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The interaction between people with Down syndrome and their siblings: an exploratory study


The presence of a disabled person causes transformations in the family that demand a redefinition of the role of each member. Siblings, like all other members, experience frustration, acceptance, guilt and adaptation. In this respect, an attempt was made to; (a) analyze the interaction between a sibling with standard development and a sibling with Down syndrome; (b) identify what information and reaction the siblings with standard development have regarding the diagnosis of Down syndrome; (c) verify whether or not there were changes in the family context and also changes in their own lives after the birth of the sibling with Down syndrome. The survey was conducted through interviews, the participants being seven children with standard development having siblings with Down syndrome. The study showed that the siblings, as well as the other family members, experience processes of acceptance, confusion and other complex emotions related to the disability, albeit they are not as marked as those experienced by their parents. A fact revealed in this study is the importance of support groups for siblings, seeking to handle issues such as prejudice and adverse feelings towards disability. The siblings with standard development must have correct information, as well as support, in order to foster healthy interaction between siblings.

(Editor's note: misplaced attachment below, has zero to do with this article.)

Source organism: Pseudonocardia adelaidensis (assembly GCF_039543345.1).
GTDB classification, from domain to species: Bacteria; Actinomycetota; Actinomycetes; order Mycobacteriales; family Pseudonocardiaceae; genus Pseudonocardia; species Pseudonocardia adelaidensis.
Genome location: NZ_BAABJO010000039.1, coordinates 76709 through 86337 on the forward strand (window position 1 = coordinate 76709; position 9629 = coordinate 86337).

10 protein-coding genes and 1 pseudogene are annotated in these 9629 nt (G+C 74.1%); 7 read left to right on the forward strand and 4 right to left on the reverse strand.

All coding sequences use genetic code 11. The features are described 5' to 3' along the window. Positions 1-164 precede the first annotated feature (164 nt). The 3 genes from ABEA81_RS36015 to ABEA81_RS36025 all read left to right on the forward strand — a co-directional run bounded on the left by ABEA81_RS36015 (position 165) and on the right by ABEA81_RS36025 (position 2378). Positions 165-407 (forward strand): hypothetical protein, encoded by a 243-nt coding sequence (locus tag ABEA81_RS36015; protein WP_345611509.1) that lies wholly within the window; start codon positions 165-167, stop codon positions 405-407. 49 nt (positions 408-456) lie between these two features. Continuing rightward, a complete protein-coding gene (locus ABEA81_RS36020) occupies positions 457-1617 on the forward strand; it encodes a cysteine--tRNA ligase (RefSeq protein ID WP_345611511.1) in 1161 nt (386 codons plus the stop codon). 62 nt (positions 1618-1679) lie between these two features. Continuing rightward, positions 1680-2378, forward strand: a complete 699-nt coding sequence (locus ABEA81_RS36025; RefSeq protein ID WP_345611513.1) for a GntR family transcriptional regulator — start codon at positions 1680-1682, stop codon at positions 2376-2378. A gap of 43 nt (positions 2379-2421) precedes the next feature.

Siblings; Down syndrome; Family

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